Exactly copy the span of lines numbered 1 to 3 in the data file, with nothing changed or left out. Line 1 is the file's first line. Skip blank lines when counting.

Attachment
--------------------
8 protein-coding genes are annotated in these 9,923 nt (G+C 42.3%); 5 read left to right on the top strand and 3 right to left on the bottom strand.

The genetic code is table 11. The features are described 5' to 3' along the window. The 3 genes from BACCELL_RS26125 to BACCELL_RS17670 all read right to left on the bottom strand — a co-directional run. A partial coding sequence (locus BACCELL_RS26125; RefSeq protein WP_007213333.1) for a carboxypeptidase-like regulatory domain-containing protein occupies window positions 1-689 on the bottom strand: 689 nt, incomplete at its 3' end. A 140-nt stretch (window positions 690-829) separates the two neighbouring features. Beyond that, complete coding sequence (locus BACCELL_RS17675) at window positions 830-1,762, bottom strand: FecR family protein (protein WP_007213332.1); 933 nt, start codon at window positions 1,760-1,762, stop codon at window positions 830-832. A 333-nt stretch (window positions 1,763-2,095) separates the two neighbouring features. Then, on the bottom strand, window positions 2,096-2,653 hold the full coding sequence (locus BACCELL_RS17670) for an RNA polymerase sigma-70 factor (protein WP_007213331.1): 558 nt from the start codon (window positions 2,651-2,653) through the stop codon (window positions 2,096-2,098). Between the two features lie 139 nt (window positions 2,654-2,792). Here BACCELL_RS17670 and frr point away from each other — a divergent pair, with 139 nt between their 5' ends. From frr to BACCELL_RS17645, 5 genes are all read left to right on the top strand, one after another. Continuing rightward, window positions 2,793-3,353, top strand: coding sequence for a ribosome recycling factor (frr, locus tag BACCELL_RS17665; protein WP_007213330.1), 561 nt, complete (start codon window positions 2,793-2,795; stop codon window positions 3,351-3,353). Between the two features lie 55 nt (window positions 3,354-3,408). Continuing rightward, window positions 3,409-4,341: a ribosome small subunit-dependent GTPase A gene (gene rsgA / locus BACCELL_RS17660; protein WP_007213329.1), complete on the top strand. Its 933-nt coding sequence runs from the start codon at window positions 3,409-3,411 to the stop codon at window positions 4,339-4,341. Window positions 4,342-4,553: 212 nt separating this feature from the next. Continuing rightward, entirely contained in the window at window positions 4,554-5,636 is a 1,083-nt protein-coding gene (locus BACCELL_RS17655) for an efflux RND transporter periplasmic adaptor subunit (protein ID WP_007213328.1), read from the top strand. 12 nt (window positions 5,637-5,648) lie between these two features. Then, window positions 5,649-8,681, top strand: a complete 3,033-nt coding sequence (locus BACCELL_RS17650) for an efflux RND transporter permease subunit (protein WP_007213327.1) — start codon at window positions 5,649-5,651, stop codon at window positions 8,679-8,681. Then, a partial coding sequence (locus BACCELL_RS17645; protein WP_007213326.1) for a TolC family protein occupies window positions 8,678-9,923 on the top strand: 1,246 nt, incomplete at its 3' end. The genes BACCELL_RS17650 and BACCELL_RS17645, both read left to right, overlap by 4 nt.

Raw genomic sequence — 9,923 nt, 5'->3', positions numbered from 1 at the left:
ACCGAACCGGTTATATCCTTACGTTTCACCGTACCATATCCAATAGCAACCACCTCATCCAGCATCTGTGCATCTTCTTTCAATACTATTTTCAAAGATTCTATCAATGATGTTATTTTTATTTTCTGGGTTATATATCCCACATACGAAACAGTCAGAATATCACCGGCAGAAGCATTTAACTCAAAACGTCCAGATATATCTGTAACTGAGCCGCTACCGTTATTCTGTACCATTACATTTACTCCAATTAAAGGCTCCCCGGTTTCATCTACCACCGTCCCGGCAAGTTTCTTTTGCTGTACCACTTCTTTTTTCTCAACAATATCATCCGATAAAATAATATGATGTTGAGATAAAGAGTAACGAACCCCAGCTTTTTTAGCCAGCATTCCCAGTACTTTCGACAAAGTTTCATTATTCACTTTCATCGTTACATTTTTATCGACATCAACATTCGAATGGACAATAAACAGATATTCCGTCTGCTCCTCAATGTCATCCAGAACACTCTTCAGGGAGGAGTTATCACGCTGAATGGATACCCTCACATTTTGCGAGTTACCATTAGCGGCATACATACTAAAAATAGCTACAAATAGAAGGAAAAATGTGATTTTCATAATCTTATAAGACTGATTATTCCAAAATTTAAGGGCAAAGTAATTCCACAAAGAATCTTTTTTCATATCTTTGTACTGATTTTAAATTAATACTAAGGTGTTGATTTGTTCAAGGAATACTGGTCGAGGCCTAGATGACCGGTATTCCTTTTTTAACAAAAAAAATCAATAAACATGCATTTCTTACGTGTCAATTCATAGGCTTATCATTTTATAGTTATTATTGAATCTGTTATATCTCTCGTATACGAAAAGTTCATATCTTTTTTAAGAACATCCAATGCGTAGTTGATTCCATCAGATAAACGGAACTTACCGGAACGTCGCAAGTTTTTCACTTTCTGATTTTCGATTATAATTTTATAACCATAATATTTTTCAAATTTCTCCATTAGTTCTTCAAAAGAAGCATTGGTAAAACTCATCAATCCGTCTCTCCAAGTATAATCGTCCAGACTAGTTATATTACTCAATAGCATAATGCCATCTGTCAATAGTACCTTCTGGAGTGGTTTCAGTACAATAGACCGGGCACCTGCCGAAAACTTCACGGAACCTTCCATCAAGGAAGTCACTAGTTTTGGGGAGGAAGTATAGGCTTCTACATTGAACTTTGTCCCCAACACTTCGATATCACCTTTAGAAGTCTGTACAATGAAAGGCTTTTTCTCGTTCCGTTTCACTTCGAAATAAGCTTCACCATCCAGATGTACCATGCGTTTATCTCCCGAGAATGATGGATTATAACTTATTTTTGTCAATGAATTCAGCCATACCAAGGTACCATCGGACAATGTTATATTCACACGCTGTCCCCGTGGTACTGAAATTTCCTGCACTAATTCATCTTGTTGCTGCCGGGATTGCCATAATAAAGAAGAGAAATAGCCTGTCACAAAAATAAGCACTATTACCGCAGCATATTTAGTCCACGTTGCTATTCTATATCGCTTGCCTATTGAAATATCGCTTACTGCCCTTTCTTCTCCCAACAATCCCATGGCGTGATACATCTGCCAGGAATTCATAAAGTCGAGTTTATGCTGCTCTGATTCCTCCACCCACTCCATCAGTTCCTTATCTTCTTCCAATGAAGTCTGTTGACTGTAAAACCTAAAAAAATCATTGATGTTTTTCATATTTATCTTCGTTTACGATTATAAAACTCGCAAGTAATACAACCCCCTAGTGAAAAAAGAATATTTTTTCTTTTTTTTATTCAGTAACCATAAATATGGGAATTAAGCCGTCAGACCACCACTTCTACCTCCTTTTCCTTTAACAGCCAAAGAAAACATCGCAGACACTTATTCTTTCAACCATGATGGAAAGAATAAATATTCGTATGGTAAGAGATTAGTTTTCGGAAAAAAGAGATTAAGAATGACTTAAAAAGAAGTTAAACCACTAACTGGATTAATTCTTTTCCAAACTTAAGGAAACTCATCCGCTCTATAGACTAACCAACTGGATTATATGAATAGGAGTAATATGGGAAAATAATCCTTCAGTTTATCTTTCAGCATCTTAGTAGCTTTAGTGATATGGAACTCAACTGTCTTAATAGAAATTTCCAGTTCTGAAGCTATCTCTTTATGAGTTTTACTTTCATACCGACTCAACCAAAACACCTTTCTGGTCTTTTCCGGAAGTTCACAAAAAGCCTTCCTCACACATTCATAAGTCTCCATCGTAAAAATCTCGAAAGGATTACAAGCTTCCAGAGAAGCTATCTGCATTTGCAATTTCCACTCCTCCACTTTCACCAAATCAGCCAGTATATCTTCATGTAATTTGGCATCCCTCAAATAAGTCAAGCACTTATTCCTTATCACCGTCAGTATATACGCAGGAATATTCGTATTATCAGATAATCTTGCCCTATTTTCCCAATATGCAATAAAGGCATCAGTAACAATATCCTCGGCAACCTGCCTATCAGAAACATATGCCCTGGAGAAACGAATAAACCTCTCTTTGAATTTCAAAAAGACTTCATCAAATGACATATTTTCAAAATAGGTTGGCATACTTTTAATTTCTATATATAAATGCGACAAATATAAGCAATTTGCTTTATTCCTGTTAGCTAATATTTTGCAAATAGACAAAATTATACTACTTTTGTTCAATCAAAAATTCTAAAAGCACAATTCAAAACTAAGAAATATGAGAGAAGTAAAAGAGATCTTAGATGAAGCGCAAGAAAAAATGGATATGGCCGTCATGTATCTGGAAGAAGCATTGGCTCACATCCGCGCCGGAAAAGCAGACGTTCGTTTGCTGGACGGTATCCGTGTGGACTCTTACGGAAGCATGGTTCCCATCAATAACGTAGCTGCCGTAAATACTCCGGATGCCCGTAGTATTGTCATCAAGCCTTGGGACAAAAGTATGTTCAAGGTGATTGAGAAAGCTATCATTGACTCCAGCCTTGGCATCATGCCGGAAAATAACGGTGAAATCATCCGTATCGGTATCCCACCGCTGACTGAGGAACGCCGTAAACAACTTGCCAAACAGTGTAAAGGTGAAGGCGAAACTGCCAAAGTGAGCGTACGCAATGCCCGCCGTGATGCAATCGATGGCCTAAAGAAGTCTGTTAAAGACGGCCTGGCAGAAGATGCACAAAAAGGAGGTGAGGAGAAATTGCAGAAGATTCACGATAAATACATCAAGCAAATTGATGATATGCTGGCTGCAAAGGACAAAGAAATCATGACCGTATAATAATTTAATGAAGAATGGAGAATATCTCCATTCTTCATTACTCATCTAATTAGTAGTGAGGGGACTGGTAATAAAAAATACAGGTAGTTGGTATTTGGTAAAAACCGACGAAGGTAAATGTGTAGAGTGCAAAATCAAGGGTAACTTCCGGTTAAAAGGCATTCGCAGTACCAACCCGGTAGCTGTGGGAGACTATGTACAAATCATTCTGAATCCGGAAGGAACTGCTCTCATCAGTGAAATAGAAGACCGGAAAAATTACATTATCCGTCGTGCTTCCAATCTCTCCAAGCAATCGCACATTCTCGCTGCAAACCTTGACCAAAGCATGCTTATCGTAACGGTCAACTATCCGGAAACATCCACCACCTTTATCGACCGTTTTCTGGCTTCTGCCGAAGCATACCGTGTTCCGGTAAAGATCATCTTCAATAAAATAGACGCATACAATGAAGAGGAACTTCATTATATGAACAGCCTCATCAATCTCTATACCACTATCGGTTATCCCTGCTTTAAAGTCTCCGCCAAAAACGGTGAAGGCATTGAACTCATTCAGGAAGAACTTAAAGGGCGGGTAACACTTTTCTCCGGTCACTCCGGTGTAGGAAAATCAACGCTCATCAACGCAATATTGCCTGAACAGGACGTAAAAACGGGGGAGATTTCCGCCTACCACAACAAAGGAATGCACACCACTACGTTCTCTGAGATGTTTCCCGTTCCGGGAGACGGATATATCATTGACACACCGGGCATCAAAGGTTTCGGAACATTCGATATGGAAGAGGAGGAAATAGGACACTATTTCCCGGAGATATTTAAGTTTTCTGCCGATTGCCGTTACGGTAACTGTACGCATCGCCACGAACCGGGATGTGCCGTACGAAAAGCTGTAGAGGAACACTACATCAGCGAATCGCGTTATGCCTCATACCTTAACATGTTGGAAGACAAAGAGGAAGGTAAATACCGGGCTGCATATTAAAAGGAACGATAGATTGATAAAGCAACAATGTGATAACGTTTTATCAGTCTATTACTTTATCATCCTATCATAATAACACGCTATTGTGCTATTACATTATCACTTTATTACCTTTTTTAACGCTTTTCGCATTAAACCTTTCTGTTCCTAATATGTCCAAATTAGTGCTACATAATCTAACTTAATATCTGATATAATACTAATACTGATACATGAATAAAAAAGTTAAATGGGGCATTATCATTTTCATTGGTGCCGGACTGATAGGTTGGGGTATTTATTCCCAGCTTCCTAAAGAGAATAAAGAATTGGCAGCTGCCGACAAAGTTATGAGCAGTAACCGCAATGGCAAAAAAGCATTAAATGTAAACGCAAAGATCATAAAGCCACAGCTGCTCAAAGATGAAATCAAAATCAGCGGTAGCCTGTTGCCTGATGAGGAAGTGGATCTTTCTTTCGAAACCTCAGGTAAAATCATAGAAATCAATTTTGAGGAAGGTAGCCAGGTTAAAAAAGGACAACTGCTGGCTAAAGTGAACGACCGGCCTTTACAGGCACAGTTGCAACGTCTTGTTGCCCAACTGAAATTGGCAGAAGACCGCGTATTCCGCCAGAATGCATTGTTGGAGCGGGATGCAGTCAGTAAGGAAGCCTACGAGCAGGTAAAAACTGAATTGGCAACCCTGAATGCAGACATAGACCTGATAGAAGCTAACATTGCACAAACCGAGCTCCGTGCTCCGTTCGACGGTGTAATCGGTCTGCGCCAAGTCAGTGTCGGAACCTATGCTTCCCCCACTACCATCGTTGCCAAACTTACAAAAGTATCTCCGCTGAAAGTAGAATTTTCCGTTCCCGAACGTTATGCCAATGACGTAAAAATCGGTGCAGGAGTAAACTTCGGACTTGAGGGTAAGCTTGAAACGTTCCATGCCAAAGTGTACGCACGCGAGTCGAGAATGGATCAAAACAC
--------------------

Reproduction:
8 protein-coding genes are annotated in these 9,923 nt (G+C 42.3%); 5 read left to right on the top strand and 3 right to left on the bottom strand.

The genetic code is table 11. The features are described 5' to 3' along the window. The 3 genes from BACCELL_RS26125 to BACCELL_RS17670 all read right to left on the bottom strand — a co-directional run. A partial coding sequence (locus BACCELL_RS26125; RefSeq protein WP_007213333.1) for a carboxypeptidase-like regulatory domain-containing protein occupies window positions 1-689 on the bottom strand: 689 nt, incomplete at its 3' end. A 140-nt stretch (window positions 690-829) separates the two neighbouring features. Beyond that, complete coding sequence (locus BACCELL_RS17675) at window positions 830-1,762, bottom strand: FecR family protein (protein WP_007213332.1); 933 nt, start codon at window positions 1,760-1,762, stop codon at window positions 830-832. A 333-nt stretch (window positions 1,763-2,095) separates the two neighbouring features. Then, on the bottom strand, window positions 2,096-2,653 hold the full coding sequence (locus BACCELL_RS17670) for an RNA polymerase sigma-70 factor (protein WP_007213331.1): 558 nt from the start codon (window positions 2,651-2,653) through the stop codon (window positions 2,096-2,098). Between the two features lie 139 nt (window positions 2,654-2,792). Here BACCELL_RS17670 and frr point away from each other — a divergent pair, with 139 nt between their 5' ends. From frr to BACCELL_RS17645, 5 genes are all read left to right on the top strand, one after another. Continuing rightward, window positions 2,793-3,353, top strand: coding sequence for a ribosome recycling factor (frr, locus tag BACCELL_RS17665; protein WP_007213330.1), 561 nt, complete (start codon window positions 2,793-2,795; stop codon window positions 3,351-3,353). Between the two features lie 55 nt (window positions 3,354-3,408). Continuing rightward, window positions 3,409-4,341: a ribosome small subunit-dependent GTPase A gene (gene rsgA / locus BACCELL_RS17660; protein WP_007213329.1), complete on the top strand. Its 933-nt coding sequence runs from the start codon at window positions 3,409-3,411 to the stop codon at window positions 4,339-4,341. Window positions 4,342-4,553: 212 nt separating this feature from the next. Continuing rightward, entirely contained in the window at window positions 4,554-5,636 is a 1,083-nt protein-coding gene (locus BACCELL_RS17655) for an efflux RND transporter periplasmic adaptor subunit (protein ID WP_007213328.1), read from the top strand. 12 nt (window positions 5,637-5,648) lie between these two features. Then, window positions 5,649-8,681, top strand: a complete 3,033-nt coding sequence (locus BACCELL_RS17650) for an efflux RND transporter permease subunit (protein WP_007213327.1) — start codon at window positions 5,649-5,651, stop codon at window positions 8,679-8,681. Then, a partial coding sequence (locus BACCELL_RS17645; protein WP_007213326.1) for a TolC family protein occupies window positions 8,678-9,923 on the top strand: 1,246 nt, incomplete at its 3' end. The genes BACCELL_RS17650 and BACCELL_RS17645, both read left to right, overlap by 4 nt.

Raw genomic sequence — 9,923 nt, 5'->3', positions numbered from 1 at the left: